And patients notice the difference. Dr. Kuwik hears positive feedback quite often.
“They like how small everything is and how personal the care is,” she says. “They appreciate knowing that when they call, my staff or partners know who they are.”
“They like how small everything is and how personal the care is.”
Drawbacks of being a private practice doctor
As you’ve heard, there are some clear advantages to private practice. But it’s not for everyone. There are a few potential disadvantages you should consider.
You may be more limited in your time off
The amount of free time you’ll have as a working physician will really depend on the nature of your practice. Physicians who work in small groups or partnerships often have a bit more wiggle room than solo practitioners. If you choose to run a practice on your own, though, you might not have as much freedom.
“Solo practice means you are always on call, unless you enter a call-sharing group with other physicians,” Dr. Kuwik says. She also adds you’ll need to find someone to cover for you during extended leaves. And it can be expensive to hire a locum tenens physician while you’re away.
“Solo practice means you are always on call, unless you enter a call-sharing group with other physicians.”
You may experience some incredibly busy days in private practice as well. It’s certainly something you should take into consideration if you have, or want to have, a family.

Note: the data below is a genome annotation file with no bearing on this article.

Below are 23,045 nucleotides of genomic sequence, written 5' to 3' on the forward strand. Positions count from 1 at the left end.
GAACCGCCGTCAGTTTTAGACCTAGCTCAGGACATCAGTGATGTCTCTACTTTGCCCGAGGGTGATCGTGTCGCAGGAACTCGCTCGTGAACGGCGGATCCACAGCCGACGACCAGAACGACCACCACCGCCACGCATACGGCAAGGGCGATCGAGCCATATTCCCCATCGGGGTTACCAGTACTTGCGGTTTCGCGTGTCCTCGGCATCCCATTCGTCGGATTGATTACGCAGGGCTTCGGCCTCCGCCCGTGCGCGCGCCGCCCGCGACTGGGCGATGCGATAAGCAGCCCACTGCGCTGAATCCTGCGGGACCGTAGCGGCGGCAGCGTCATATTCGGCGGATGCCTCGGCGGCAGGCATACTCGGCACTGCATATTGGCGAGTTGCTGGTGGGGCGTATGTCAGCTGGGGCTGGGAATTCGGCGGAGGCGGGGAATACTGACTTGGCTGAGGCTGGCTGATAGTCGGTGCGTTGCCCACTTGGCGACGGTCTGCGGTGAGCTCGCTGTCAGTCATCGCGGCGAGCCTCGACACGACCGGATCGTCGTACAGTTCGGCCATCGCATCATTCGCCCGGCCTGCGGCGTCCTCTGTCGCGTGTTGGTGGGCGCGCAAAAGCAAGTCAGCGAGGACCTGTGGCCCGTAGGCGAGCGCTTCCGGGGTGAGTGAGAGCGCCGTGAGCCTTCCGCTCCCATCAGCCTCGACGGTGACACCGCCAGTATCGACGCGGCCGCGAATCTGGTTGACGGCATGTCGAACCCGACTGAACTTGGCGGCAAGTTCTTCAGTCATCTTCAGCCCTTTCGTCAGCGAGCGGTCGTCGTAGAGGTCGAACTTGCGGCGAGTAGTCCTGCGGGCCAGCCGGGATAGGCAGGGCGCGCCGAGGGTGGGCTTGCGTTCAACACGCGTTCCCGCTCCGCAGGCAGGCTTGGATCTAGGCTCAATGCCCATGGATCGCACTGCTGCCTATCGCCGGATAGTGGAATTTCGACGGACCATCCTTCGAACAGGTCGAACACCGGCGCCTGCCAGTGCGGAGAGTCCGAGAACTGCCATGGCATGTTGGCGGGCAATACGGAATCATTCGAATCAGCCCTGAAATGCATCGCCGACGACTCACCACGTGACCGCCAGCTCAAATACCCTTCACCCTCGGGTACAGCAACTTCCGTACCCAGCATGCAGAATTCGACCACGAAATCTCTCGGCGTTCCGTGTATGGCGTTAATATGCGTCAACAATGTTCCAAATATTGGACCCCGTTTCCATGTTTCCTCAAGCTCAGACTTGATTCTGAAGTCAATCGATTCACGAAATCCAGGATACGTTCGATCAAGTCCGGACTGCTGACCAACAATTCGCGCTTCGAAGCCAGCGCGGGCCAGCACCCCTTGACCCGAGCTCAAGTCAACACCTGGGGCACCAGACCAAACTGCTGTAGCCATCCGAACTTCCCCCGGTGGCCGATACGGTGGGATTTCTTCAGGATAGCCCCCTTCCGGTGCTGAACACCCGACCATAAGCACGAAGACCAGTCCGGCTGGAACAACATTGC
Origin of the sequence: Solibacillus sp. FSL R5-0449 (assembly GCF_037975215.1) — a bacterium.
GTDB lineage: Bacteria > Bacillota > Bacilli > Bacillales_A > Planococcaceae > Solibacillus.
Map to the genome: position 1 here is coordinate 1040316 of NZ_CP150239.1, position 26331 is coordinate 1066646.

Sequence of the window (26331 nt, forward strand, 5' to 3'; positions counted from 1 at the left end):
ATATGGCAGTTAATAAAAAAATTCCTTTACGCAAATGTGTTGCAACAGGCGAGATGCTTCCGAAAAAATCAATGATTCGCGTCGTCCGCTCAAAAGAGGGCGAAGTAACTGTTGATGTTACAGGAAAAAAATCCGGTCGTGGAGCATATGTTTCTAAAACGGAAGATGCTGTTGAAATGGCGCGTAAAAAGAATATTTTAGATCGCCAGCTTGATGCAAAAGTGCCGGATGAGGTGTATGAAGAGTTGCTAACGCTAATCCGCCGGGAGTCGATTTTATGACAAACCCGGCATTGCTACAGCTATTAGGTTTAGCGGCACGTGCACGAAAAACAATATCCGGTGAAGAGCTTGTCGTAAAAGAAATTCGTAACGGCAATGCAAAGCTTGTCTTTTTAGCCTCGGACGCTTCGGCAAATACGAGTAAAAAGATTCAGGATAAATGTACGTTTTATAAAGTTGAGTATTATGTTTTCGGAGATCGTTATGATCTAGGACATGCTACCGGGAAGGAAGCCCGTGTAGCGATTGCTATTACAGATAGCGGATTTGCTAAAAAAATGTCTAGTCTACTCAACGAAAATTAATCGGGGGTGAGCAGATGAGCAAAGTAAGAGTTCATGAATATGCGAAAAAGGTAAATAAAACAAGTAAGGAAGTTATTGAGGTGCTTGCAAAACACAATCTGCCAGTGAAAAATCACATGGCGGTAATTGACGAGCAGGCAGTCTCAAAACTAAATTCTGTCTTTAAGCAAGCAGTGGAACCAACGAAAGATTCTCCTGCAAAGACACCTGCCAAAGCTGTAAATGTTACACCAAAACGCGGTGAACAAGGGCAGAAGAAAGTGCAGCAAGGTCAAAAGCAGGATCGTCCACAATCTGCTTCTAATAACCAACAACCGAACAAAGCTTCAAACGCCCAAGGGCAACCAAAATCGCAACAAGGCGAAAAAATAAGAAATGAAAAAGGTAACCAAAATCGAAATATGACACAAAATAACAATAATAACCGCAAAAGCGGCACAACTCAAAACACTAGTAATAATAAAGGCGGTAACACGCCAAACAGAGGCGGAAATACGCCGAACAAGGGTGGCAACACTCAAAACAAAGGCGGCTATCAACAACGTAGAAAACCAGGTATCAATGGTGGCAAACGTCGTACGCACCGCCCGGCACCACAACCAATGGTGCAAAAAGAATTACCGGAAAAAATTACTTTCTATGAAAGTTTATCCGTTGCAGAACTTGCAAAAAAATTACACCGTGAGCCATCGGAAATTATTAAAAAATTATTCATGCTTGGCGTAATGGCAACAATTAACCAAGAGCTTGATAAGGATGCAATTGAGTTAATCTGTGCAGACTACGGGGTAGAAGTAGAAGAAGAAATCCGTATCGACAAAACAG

“The private practice physician often spends more time with staff at work than with family at home,” Dr. Ticho explains.
Private practice isn’t always practical
Believe it or not, your specialty can play a big part in determining which practice model is best for you. Primary care lends itself well to private practice. But that isn’t the case for all fields.
“Some specialties like pediatric infectious disease, for example, really depend on a hospital,” Dr. Kuwik explains. This is also true for some surgical specialties.
“Some specialties like pediatric infectious disease, for example, really depend on a hospital.”
That said, Dr. Kuwik also points out that some physicians contract with hospitals rather than seeking employment through them.
It can be a lot
While some physicians love working in all aspects of a business, others find it to be a burden. Owning a private practice means you’ll be involved in hiring, financial decisions, facilities management, marketing, and more. If that sounds more stressful than satisfying, private practice probably isn’t for you.
You obviously have a lot to think through when determining whether private practice is right for you. It can be a little overwhelming. Start by simply having conversations with physicians. Dr. Kuwik says residency is a good time to do this.
“Pay attention to where people go for jobs,” she suggests. “Talk with them. Find out what their schedule is like, how much they get paid, what their benefits are, and if they’re happy.”
It also helps to know whether you have a knack for business in the first place.
Shape the career you want
While some private practice doctors love their careers, it’s clear that self-employment isn’t for everyone. If you’re considering going this route, take some time to consider your priorities. You may find the pros outweigh the cons once you do.
Regardless of which type of practice model you think you might want to pursue, you first need to complete your education and training. Securing a residency is a pretty important part of that process. While obtaining strong letters of recommendation and performing well on licensing exams can help, you also need to put your best foot forward during the interview.
Find out how you can stand out as an applicant by reading our article “Experts Share Residency Interview Preparation Tips for Medical Students.”